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The Computer Corner

COMPUTERS

By Charles Miller

So many times have I reported here on discouraging news for consumers that I am eager to jump on any opportunity to relate some good news, no matter how small, even if it does not affect any of us directly. Many times I have inveighed against the outdated international copyright laws that prevent expatriates in Mexico from legally streaming English-language television content from services such as Netflix, Hulu, and Amazon. With varying degrees of success, some people use Virtual Private Networks (VPNs) to circumvent the law, but success is not guaranteed.

Our copyright laws in North America date back to the Berne (Switzerland) Convention that introduced mutual recognition of copyright between nation states. The “Berne Convention for the Protection of Literary and Artistic Works” is an international agreement accepted, at least in part, by 175 nations, but this was written in 1886 and is hopelessly outdated in the 21st century.

It is, therefore, encouraging to read in the news that lawmakers in the European Union (EU) are waking up to the realization that people move about and the Internet crosses international borders. On April 1, 2018, the EU digital single-market rules for portable streaming came into effect. This was no April Fool’s joke. Now it is legal for English-speaking citizens from the UK to legally watch shows from Netflix UK while traveling in other parts of Europe where they had previously been blocked from doing so.

And there is more good news. The same rules apply to other digital services, including music, e-books, and games. Finally, some lawmakers have awakened to the idea that when a consumer buys a song from iTunes, they do not want to be told they cannot listen to it anymore just because they crossed the border from one country into another.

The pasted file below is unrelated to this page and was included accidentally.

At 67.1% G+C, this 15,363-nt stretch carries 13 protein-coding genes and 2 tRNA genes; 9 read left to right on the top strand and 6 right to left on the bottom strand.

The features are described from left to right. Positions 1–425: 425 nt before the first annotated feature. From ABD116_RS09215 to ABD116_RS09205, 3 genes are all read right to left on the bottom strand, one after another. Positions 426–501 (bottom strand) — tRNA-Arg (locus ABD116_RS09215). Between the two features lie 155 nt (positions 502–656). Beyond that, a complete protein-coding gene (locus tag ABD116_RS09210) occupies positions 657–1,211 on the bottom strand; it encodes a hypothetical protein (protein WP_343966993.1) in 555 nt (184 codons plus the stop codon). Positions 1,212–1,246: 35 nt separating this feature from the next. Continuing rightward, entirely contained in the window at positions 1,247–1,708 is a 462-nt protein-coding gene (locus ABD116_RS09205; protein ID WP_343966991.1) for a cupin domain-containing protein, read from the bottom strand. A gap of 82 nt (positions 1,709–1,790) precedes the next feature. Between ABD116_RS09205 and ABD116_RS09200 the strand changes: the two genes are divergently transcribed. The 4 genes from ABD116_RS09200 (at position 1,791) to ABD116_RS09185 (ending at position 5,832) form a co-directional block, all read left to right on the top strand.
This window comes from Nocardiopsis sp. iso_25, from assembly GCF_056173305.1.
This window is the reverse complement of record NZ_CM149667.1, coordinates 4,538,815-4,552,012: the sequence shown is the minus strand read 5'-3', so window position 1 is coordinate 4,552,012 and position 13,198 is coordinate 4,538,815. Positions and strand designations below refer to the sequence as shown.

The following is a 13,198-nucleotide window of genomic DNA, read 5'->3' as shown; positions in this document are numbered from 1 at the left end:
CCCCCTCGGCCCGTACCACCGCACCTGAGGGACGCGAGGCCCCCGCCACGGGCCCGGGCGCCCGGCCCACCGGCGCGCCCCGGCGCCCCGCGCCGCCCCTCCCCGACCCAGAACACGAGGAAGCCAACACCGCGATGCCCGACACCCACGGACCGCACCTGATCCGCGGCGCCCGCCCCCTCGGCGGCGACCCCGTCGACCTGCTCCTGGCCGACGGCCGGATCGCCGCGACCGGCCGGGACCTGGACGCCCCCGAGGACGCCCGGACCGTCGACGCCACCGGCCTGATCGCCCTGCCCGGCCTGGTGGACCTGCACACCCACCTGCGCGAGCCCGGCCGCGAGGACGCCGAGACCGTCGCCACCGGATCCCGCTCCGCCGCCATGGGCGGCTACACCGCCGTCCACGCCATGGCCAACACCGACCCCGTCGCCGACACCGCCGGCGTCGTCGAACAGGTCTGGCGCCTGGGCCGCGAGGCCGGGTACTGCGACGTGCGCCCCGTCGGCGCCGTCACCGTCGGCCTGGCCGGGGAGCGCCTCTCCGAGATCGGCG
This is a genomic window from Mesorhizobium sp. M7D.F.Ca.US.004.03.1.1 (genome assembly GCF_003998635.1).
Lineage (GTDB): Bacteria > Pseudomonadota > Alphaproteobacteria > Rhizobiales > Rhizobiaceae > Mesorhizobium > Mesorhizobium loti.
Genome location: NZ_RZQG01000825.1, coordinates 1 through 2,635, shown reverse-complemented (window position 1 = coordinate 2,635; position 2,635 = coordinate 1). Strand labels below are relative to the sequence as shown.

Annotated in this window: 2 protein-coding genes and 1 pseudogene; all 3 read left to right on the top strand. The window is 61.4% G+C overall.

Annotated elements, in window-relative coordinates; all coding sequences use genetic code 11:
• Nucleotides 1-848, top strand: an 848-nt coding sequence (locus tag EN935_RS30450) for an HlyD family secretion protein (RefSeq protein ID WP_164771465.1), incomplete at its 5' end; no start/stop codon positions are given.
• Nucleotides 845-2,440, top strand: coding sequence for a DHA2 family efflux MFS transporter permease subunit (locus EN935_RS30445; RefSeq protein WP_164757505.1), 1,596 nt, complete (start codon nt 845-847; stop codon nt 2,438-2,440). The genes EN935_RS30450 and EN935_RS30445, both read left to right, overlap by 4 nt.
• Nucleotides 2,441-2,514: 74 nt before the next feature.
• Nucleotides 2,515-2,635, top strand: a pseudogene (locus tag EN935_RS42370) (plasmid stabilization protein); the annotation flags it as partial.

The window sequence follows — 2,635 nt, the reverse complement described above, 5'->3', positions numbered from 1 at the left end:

It is encouraging to see lawmakers accepting the need to update copyright laws that will acknowledge the realities of the digital age. Then there is March 29, 2019, an upcoming date that might make everything I just reported above seem like an April Fool’s joke after all. Some news reporting I have read hints that citizens of the United Kingdom will no longer benefit from the new rules after the UK’s withdrawal from the European Union next year.

A bigger joke is the glacial speed at which lawmakers move to ratify some international agreements. The Berne Convention was immediately ratified by Belgium, France, Germany, Haiti, Italy, Liberia, Spain, Switzerland, Tunisia, and the UK. Mexico did not become a party to this agreement until 1967. That is still two decades faster than the US Congress, which did not act on accepting the treaty until 1989.

So it looks like for the foreseeable future, all of us expatriates in Mexico who are customers of Netflix, Hulu, and Amazon wanting to watch streaming content here from those providers will have to continue doing so in violation of the rules.

Charles Miller is a freelance computer consultant, a frequent visitor to San Miguel since 1981, and now practically a full-time resident. He may be contacted at 044 415 101 8528 or email FAQ8 (at) SMAguru.com.

 

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